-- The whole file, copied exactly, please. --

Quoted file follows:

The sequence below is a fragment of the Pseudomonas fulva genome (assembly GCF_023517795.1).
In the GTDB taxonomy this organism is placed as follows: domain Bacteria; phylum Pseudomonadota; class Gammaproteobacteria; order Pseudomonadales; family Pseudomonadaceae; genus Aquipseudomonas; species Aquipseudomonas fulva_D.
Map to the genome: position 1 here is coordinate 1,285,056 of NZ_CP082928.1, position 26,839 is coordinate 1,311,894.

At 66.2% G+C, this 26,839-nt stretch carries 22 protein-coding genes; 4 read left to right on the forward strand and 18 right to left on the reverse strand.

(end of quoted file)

The sequence below is a fragment of the Pseudomonas fulva genome (assembly GCF_023517795.1).
In the GTDB taxonomy this organism is placed as follows: domain Bacteria; phylum Pseudomonadota; class Gammaproteobacteria; order Pseudomonadales; family Pseudomonadaceae; genus Aquipseudomonas; species Aquipseudomonas fulva_D.
Map to the genome: position 1 here is coordinate 1,285,056 of NZ_CP082928.1, position 26,839 is coordinate 1,311,894.

At 66.2% G+C, this 26,839-nt stretch carries 22 protein-coding genes; 4 read left to right on the forward strand and 18 right to left on the reverse strand.